Júlía has had its time in the spotlight on a global basis, and along with many European cultures, became very popular in the United States in the 90s (albeit spelled without the accents on the letters you see in Icelandic). While it may have died down a bit state-side, Júlía remains incredibly popular in Iceland, regularly coming in at the top of baby name lists specific to the region.
FYI: Julia is also still super popular in other Scandinavian countries. For example, you can find it high on the list of the most popular Swedish girl names from last year as well!
Julia is the feminine form of the classic Roman family name “Julius”, which comes from the Roman mythological god “Jupiter”, and it means “supreme god”. Julia is another name that has a really fun story behind it and will capture the hearts of parents that have a knack for storytelling and a love for mythology.
In comparison to many other names on our list, Kristin requires minimal effort to say and understand, but that’s not why it’s popular. Kristin is a girl’s name (obviously) of German and Norwegian origin, and frankly put, it means “a Christian”.
Of course, you don’t have to be religious to utilize Kristin as your baby name. The reason that “Kristin” has stood the test of time is that it’s a sturdy yet beautiful name. In fact, it’s one of the most beautiful Icelandic girl names out there today! Kristin brings cultural relevance without being over the top, and because of that, I love it.
Viktoría is often thought to be one of the most traditional Icelandic female names, and it means “victory”. The spelling can differ from region to region, and it is often seen spelled as “Victoria”, especially in other parts of Europe and the United States. Though “Victoria” comes from Latin roots, “Viktoria” is the Scandinavian variant, and is still popular throughout the sub-region today.
The name Viktoría brings Icelandic culture and timelessness together, allowing for a name that will always be somewhat popular. It’s beautiful and strong, and one of the old Icelandic girl names.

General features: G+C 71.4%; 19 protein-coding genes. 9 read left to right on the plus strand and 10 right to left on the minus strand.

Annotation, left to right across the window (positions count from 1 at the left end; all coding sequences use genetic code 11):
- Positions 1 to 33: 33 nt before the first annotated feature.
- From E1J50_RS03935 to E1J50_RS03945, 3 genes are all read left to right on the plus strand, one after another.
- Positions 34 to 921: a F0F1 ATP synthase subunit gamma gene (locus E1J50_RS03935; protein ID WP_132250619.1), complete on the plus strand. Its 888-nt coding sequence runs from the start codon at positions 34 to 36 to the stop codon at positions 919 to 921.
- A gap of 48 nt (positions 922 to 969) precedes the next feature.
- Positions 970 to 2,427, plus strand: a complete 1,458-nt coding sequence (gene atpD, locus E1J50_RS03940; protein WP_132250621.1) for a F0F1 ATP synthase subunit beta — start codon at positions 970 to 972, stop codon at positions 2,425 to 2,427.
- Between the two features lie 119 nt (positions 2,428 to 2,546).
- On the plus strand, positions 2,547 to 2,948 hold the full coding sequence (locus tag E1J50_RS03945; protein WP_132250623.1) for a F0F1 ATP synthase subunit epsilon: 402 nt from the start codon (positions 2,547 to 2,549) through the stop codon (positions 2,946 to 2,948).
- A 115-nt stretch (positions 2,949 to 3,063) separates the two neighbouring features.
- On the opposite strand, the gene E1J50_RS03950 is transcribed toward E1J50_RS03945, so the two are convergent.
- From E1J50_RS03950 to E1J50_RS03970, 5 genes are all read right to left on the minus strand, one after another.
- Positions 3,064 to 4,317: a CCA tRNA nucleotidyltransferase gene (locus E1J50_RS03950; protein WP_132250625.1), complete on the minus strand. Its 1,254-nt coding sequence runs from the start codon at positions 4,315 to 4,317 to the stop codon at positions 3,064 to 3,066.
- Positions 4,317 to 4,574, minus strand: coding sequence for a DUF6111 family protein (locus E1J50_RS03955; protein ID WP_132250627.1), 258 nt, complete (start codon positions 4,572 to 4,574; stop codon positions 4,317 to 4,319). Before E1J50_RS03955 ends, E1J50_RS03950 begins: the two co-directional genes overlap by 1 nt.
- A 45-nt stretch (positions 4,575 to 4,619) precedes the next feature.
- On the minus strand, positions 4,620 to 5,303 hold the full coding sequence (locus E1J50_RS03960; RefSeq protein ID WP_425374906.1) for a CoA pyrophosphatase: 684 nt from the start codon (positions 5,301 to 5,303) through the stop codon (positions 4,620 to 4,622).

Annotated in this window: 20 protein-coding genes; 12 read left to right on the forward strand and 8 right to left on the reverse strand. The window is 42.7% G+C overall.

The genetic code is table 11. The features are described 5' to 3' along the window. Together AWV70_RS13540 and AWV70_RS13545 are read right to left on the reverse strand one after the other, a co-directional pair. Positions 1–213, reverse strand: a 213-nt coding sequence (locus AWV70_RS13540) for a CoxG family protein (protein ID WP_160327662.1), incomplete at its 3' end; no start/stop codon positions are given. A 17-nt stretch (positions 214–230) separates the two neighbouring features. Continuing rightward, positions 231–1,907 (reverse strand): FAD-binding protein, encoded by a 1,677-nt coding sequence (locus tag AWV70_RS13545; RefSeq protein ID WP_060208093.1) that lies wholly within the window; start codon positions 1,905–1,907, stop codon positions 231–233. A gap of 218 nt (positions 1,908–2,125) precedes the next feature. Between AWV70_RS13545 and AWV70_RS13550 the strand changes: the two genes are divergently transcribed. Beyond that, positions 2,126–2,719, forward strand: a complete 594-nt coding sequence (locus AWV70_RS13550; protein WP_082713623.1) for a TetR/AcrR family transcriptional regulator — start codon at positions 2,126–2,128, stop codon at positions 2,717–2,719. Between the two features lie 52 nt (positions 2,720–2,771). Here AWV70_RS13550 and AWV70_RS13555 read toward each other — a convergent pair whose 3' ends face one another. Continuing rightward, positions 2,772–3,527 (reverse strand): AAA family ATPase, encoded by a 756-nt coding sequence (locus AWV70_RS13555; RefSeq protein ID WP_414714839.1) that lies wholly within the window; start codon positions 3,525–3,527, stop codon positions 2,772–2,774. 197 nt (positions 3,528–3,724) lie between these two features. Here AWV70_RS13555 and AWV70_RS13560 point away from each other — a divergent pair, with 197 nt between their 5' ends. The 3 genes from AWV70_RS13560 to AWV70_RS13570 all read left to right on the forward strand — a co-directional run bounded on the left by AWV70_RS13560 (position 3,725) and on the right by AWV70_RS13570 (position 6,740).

Ylfa is one of my favorite unique Icelandic female names because, when translated directly from Norse, it means “a female wolf”. Many parents love naming their children after mighty animals (think “Bear” and “Jaguar”), and Ylfa achieves that without being too obvious. The origin of this name is as an Old Norse female name and it is primarily used in Iceland.
The name itself is incredibly beautiful. If you know how to pronounce it, that is! Pronunciation is everything when it comes to remaining culturally accurate. If you’re in the Icelandic region, or those surrounding, you likely know how to pronounce this name, but if not, ensure you’ve got it down before you use it as a baby name!
(The “listen” button here will help you with that, but as you’ll see, it’s kind of close to “il-va”.)
Many might think Móeiður is one of the unusual Icelandic girl names, but in reality, it’s quite common within the country. Móeiður is officially approved as a given Icelandic name, and it comes from Nordic roots. This name is not used as often in Iceland as some of the others on our list, which ensures that you have an original and true-to-the-culture name on your hands!
Móeiður is a fantastic choice for any baby girl, and it’s genuinely Icelandic, which is a huge perk for parents in which that aspect is important. Just make sure to check the pronunciation here!
The name Helena has Greek origins and it means “shining light”. Helena is a beautiful name, primarily if you have a namesake in the family, such as a grandmother named “Helen” or “Helene”. Helena is a beautiful take on names that are a bit more dated and traditional, and it’s easy to pair with both middle and Icelandic last names.
Helena is a strong name, and a wonderful way to spice up the original version.
There are few female Icelandic names that are more traditional than Helga, and the roots of the name run deep into Germany and Scandinavia. Helga means “holy”, and it’s notorious for being traditionally Nordic. Helga is an unexpected, yet super-cute name for a baby girl, and if you’d like to stick to those Icelandic roots, Helga is a stellar pick.
What’s the list of approved Icelandic female names?
All babies in Iceland must be given a name from the official register of approved Icelandic given names. Names are approved by the Naming Committee, which can also consider new names submitted to it, all of which must align with Icelandic grammar rules.
You can find out more information here but this has led to some outcomes that the rest of us may find pretty odd. For example, the former mayor of Reykjavik wasn’t allowed to name his daughter “Camilla” as C is not part of the Icelandic alphabet. Because of this, she had to be called “Kamilla”.
There are also other interesting examples at that link, like the Committee being challenged in court (and losing) by a parent who wanted to name their baby daughter a traditionally male name. There’s another case of two kids with very standard names from an English perspective, Duncan and Harriet, being called Drengur (boy) and Stúlka (girl) in their passports due to their actual names not being approved.
At least you can rest assured all the options on this list of the most popular Icelandic girl names from last year are definitely approved!